Anchors made of glass, brass, bamboo, iron and sundry other materials were scattered throughout the Anchor Social Service Center at 1018 Monroe St. NE and even on the front door.
"In the western world, the anchor is a symbol of hope," explained Harry J. Dudley, coordinator of the center. "It's what keeps you firm in the midst of a storm. That's why the name was chosen."
The service center also takes its name from its parent group, the Anchor Mental Health Association.
For many AMHA members, the storms are the depressions that can result from the stress and strain of everyday living. For others, the stresses and strains pushed them to the brink of mental illness. Anchor helped pull them back.
Last week, members of the association held an awards luncheon at the social center to celebrate the achievements of AMHA members. Eleven members were awarded certificates for completing programs in AMHA work readiness workshops and then successfully holding community CETA jobs, which have now become permanent positionS.
Several CETA employers were also awarded certificates. THey included the office of the U.S. Commision on Civil Rights Associates for Renewal in Education, Inc., the American Association for Workers of the Blind and the Boys Club.
The Stoddard Baptist Home for the elderly received a plague for hiring the largest number of AMHA members.
"People came into the CETA program because they were District residents, low income and unemployed," said Joseph A. Martin Jr., director of the AMHA job readiness program. "What we looked for was motivation to work - that they really wanted a job."
Martin said the AMHA found that motivation in six CETA candidates who completed training programs in areas such as clerical, maintenance, security and food service jobs before beginning their temporary CETA jobs. All six workers have become full-time employes.
"I also want to thank the employers," said Martin. "They took a large responsibility and worked with you."
In many cases it was the other way around, said Brenda Nixon, an employer who hired CETA workers.
"I would like to thank them (the CETA workers) for being willing to come to us," she told the group of about 30 persons. Nixon praised a young woman, hired as a receptionist for her firm, and a man, hired as a general office worker, for their efficiency and capability.
"Her courtesy, warmth and ability on the telephone received numerous compliments. And (he) is an active and competent office worker," said Nixon.
"It's not easy to deal with the elderly, but they're all doing beautiful work," said Virginia Watson, lauding the employes as she accepted the plague in behalf of Eula C. DeLaine, director of the Stoddard Baptist Home.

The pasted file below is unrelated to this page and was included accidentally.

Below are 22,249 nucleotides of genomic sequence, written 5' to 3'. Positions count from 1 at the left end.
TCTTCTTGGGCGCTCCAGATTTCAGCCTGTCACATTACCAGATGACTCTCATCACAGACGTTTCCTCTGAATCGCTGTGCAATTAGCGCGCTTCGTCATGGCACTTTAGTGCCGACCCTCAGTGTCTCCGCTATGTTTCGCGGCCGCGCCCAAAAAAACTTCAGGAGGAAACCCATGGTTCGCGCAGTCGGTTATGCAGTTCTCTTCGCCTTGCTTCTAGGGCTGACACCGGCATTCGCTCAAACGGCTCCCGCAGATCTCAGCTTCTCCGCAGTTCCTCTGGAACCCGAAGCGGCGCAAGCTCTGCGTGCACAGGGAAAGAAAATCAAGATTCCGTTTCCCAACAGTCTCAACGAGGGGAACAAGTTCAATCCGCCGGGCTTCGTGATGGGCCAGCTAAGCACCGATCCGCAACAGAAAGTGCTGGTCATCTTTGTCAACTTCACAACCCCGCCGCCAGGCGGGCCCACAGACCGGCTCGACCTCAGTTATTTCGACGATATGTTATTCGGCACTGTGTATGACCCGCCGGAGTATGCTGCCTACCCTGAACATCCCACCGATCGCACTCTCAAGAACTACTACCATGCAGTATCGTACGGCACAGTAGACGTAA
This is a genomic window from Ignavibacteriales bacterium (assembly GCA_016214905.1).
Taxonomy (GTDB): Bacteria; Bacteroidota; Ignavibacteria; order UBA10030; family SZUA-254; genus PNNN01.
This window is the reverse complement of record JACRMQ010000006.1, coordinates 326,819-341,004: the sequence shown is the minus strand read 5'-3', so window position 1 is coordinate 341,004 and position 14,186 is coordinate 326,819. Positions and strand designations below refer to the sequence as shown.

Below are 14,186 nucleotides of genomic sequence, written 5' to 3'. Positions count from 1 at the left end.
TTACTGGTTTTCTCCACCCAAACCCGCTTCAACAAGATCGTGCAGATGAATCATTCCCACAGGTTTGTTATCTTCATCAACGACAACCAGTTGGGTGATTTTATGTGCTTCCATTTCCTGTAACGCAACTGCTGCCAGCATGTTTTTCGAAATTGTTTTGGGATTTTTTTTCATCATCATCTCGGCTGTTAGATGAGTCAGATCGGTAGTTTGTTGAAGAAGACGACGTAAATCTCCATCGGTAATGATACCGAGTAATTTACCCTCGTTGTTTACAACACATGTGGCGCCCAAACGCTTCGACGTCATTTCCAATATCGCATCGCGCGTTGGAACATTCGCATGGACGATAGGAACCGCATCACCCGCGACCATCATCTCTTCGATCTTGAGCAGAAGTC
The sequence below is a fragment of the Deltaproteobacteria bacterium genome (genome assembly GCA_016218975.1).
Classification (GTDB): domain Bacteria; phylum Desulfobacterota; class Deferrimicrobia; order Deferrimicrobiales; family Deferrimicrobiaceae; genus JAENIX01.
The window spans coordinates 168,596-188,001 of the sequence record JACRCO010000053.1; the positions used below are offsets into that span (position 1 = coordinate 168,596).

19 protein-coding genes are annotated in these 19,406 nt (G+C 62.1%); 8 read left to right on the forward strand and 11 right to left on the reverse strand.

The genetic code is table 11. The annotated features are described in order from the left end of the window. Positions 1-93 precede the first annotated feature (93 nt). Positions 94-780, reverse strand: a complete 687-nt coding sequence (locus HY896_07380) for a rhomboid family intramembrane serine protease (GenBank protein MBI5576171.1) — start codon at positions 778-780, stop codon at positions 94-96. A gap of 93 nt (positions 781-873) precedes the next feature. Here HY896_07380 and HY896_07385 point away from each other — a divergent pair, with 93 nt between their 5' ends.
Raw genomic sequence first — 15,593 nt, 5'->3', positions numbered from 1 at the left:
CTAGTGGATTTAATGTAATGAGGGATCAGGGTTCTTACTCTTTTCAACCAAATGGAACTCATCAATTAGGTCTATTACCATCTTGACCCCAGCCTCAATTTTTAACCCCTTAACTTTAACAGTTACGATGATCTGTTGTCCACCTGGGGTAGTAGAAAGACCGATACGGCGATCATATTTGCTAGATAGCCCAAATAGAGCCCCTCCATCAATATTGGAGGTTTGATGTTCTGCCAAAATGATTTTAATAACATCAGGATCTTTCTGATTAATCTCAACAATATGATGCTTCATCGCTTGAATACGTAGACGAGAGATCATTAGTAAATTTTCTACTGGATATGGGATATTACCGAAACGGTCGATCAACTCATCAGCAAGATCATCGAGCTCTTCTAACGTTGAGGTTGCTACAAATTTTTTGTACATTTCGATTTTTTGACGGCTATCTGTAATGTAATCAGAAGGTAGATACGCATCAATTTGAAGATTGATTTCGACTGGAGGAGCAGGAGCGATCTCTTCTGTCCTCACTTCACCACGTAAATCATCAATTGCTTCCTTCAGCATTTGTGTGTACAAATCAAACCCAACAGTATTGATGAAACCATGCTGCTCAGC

For the AMHA members, the encouragement from employers, friends and neighbors who attended the luncheon was eagerly accepted.
"I feel much better in Anchor. It helped me develop myself," said one employee who works as a security guard at the Stoddard Baptish Home. "I was a little shook up. I didn't know how it would be working around old folks. A lady there told me to look at it as if I was taking care of my own family. That's what I did. And it has been a joyful experience."
The receptionist reiterated those feelings. "I feel better about myself that I can actually hold down a job for a change.
"We couldn't have a nicer boss," she said of Nixon. "She likes people."
Liking people is what AMHA is all about, said Dudley, who studied 12 years for the priesthood before deciding to become a teacher. He said the adjustments he had to make in his own life have helped him understand how traumatic change can be for people.
He came to Anchor two years ago, after teaching for several years.
"We believe that members of the association have something to contribute whether they're professionals or not," said Dudley. Now the association is trying to get that message across to the community.
Dudley speaks emotionally about public misconceptions about mental illness. He said several AMHA clients had reluctantly told him to stop mailing them AMHA newsletters because their landlords had told them "to leave their apartments or rooms (because) they didn't want crazies living with them."
"That upset me terribly. I think people need to grow up a little. We feel one of our commitments is to educate the community. We need volunteers desperately. I feel that's one way we can educate members of the community and have them join us, too."
According to Dudley, recent mental health statistics in Washington indicate that six out of 10 people have had the help of a psychiatrist at one time or another.
"Why we, therefore, judge others is the baffling thing to me."
Anchor was begun by the Archdiocese of Washington 21 years ago as a social club at St. Elizabeth's Hospital, the federally run mental institution for District residents, said Dudley.
In later years the program was moved into the city to help mental patients gain social acceptance and encouragement in the community.
Today , in addition to the social center which services about 200 persons annually. AMHA has a halfway house at 1212 Monroe Street NE., and a sheltered workshop at 804 Rhode Island Ave. NW.Monsignor John G. Kuhn is executive director of AMHA.
In Decembers, members of the workshop will provide Hecht's with handcrafted angels to be sold to raise funds for their 1979 program operation, said Dudley.
John Daugherty, director of the sheltered workshop, said the agency has an annual operating budget of $400,000. About $25,000 is supplied by the United Way and the Catholic Archidiocese of Washington, he said. The remainder comes from fulfiling government contracts and community services through the sheltered workshops, fees paid by halfway house residents, donations and fundraising projects.